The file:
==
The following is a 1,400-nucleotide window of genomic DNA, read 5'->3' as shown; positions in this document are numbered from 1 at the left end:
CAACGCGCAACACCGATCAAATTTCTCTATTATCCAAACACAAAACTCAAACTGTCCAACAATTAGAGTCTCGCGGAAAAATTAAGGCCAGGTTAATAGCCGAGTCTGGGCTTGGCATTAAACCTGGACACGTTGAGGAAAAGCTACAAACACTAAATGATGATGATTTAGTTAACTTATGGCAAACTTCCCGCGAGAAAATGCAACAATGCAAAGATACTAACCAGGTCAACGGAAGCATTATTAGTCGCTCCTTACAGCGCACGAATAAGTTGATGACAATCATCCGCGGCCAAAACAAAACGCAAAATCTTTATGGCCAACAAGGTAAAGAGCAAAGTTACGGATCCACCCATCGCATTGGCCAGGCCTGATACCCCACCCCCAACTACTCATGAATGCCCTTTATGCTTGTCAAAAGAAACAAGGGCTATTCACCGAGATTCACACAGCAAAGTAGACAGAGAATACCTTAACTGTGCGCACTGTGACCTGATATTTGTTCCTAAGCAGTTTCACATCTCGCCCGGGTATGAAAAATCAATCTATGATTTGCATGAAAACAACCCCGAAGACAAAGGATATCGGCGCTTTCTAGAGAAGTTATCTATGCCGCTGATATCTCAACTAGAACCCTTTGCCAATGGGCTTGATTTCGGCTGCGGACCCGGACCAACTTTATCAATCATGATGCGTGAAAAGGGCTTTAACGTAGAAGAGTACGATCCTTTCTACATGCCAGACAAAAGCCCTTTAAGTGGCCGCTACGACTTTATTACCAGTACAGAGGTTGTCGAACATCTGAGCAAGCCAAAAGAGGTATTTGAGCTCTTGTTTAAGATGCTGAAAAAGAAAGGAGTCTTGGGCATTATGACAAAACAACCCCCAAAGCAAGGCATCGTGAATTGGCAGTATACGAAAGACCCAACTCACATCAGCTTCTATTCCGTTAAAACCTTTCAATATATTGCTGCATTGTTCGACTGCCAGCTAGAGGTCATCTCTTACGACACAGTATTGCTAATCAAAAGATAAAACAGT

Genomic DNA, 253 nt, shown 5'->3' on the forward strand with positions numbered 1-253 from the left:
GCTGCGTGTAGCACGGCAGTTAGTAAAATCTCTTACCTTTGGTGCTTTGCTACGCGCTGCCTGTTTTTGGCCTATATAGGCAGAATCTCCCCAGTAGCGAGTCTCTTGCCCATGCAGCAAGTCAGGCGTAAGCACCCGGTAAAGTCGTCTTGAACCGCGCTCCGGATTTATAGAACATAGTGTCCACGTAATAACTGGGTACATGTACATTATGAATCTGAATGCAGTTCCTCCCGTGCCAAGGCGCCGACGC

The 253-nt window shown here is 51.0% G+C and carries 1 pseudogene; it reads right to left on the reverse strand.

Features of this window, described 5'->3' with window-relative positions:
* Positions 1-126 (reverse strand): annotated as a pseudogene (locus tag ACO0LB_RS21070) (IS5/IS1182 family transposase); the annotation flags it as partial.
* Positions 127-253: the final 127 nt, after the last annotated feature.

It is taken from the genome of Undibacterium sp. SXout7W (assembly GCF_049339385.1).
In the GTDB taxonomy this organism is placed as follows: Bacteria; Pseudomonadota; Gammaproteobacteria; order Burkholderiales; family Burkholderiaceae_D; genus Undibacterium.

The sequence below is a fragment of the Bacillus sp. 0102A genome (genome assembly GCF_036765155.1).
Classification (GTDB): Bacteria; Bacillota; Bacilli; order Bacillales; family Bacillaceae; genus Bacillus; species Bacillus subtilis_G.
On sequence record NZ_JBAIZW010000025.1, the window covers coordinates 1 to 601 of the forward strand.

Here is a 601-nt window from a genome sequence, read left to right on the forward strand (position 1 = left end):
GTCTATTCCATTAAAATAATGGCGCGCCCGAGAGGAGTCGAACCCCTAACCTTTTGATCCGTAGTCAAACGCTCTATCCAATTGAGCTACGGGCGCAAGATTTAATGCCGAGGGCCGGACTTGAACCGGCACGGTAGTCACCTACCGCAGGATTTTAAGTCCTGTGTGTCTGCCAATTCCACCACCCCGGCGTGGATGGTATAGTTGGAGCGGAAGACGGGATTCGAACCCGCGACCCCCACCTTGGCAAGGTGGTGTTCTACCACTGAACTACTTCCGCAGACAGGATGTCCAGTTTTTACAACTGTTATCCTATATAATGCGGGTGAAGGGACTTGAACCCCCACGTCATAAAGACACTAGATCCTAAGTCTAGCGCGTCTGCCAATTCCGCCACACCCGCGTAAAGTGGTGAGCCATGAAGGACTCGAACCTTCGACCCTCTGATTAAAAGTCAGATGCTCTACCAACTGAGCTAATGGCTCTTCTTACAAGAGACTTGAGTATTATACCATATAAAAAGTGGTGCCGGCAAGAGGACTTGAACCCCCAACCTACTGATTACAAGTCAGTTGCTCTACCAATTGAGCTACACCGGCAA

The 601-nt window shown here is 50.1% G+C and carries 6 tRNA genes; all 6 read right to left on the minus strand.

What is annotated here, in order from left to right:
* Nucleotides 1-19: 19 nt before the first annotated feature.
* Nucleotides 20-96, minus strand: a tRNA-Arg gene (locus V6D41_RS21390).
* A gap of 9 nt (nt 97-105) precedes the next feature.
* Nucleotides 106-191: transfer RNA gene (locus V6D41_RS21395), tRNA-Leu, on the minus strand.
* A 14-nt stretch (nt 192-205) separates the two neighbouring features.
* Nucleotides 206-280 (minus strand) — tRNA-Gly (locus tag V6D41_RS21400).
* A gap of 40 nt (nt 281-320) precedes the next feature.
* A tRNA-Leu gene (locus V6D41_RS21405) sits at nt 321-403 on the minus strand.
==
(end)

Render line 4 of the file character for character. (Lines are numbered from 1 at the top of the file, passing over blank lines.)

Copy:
GCTGCGTGTAGCACGGCAGTTAGTAAAATCTCTTACCTTTGGTGCTTTGCTACGCGCTGCCTGTTTTTGGCCTATATAGGCAGAATCTCCCCAGTAGCGAGTCTCTTGCCCATGCAGCAAGTCAGGCGTAAGCACCCGGTAAAGTCGTCTTGAACCGCGCTCCGGATTTATAGAACATAGTGTCCACGTAATAACTGGGTACATGTACATTATGAATCTGAATGCAGTTCCTCCCGTGCCAAGGCGCCGACGC